Fentie warms up his election rhetoric

You don’t change horses in midstream. That’s a common reminder from incumbent governments in an election year.

You don’t change horses in midstream.

That’s a common reminder from incumbent governments in an election year.

Premier Dennis Fentie wasn’t deviating from the script during a speech he gave to the Whitehorse Chamber of Commerce on Tuesday.

“Yukon is at a crossroads,” Fentie told about 60 people attending the luncheon.

“Election time is before us. All things considered, this is not the time for a change in direction. There is still a great deal of work to be done.”

Pulling on oft-cited themes, Fentie listed the “achievements” of his government, including the territory’s growing population, decreasing unemployment rate, a favourable investment climate, amicable First Nation relations and strong social programs.

The Yukon has changed since the Yukon Party came to power in November 2002, he said, taking a oblique shot at the previous Liberal government.

“Think back to the turmoil of yesterday’s Yukon, the high unemployment, the declining population, the falling property values, the lack of political leadership that took us there.

“Then take a look around at today’s Yukon. It’s quite a different place. Clearly, the Yukon has changed direction for the better.”

Fentie announced a few details about his government’s fourth budget, scheduled to be released March 30.

It’s worth $790 million. Within it, there’s more than $190 million in capital investment “to continue the stimulus,” he said.

“It is a budget that continues our balanced vision for our territory, with continued capital investment and a very strong social agenda.

“It will be a budget that leaves Yukon finances in healthy shape. Money will remain in the bank.”

The 2005 budget was worth $784 billion, but it ballooned to almost $820 million after the fall supplementary budget was released.

How much of the capital investment will be re-allocated from previous budgets, and how much of it will be new spending remains to be seen.

At the end of his address, Fentie shifted into campaign mode.

“I think Yukoners want an end to the political instability of past governments, where one government returns the territory to health and prosperity, only to have the next spend its time reversing those trends.”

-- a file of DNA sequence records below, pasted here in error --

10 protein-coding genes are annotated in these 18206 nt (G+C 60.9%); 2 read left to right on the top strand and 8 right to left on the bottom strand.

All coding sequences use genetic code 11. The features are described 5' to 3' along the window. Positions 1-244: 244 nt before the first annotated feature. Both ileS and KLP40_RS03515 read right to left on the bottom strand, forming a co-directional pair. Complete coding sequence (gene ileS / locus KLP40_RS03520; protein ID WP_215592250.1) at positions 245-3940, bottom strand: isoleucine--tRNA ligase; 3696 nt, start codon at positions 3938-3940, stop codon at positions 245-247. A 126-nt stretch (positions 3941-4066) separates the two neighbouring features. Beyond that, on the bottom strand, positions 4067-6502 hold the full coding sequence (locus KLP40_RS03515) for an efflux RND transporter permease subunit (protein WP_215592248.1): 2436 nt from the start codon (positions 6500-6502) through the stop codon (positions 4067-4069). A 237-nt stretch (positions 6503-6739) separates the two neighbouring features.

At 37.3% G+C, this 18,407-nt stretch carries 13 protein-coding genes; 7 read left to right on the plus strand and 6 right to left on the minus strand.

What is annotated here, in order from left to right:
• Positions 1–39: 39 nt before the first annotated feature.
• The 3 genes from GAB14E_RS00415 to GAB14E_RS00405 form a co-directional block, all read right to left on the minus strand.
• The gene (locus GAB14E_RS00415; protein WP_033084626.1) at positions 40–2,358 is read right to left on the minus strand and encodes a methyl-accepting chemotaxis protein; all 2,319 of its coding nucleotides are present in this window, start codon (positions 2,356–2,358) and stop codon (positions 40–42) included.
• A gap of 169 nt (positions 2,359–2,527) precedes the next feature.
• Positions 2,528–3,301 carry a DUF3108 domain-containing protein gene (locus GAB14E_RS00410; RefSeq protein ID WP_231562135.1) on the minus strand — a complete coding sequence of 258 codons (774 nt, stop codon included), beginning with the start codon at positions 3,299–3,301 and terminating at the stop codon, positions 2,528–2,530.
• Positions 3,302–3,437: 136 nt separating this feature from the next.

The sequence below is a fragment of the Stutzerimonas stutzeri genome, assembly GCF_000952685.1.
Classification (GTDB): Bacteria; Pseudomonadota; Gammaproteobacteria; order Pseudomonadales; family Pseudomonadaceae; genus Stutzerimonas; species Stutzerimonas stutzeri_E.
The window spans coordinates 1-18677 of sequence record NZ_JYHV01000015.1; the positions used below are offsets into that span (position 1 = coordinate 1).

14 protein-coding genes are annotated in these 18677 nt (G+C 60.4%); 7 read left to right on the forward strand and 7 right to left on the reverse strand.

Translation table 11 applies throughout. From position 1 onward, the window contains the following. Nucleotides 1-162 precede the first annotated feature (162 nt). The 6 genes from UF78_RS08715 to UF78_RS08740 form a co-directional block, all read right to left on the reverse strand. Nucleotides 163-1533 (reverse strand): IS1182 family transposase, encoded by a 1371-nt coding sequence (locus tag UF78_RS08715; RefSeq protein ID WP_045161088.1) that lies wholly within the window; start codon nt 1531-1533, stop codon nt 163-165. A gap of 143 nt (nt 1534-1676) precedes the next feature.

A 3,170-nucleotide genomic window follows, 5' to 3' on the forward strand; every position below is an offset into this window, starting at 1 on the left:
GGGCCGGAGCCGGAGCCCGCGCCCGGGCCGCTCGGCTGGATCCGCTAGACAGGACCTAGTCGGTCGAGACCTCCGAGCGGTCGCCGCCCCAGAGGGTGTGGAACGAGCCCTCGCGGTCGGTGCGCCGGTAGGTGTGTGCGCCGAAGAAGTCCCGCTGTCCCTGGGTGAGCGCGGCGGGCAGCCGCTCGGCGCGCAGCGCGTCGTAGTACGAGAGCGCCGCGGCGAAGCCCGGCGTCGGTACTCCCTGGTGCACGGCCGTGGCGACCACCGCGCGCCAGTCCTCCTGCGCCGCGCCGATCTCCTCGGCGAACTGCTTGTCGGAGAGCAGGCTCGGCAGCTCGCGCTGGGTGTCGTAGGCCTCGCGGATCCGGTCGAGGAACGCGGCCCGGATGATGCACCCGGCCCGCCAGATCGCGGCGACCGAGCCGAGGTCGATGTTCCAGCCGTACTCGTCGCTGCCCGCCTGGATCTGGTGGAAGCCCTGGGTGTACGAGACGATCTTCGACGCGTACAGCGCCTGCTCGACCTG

When it came time for questions, the room sat silent and Fentie had to prompt the audience.

“When I was first elected in 1996, my mother came to me on election night and said, ‘You know, son, this is a good thing, because you finally found a use for that big mouth of yours.’ So surely there must be some questions in the crowd.”

The people tittered, then asked a few questions.

“We are in good times, there’s no doubt about that, and no matter what government,” said Grant Bossenberry, executive director of the Yukon WorkinfoNet, who asked about a national shortage of skilled labourers.

“Our real challenge here, beyond the training that we can do in the Yukon, is competing for those skilled people, those tradespeople,” replied Fentie.

“We are all, I think, in the West and in the North, experiencing some of the downside residual of growth. We have to address that issue in short, medium and long term.”

What can the government do to keep doctors in the Yukon, asked Andre Roothman, a Whitehorse-based lawyer.

The shortage is a global problem, said Fentie, though he acknowledged the need to increase the number of medical practitioners who live and work in the Yukon.

The federal health access fund was negotiated with the territories to provide resources for them to compete for doctors, he said.

“We didn’t have those resources 18 months ago,” said Fentie. “We now have something we can use to address that issue.

“But you’ll have to ask the minister of Health about that. I just went and got the money.”

Health care will be a major election issue, said Yukon Liberal Party leader Arthur Mitchell.

“I continue to be disappointed at the lack of innovation in terms of attracting medical personnel, both family physicians and other in-demand personnel,” said Mitchell, who attended the chamber luncheon.

“I’ve suggested forgivable tuition loans for family practitioners and other professionals, for Yukon residents and residents from elsewhere that want to come and practice in the Yukon.”

Fentie can’t take full credit for an economic turnaround, he added.

“We have to worry about sustainability, because we’re playing a little bit of Monopoly with somebody else providing the funds, and that’s Ottawa.

“The credit can certainly go to the former federal government and our member of Parliament for helping to bring increased funding here as well.

“To his credit, I’m sure that (Fentie) has played his role as well.”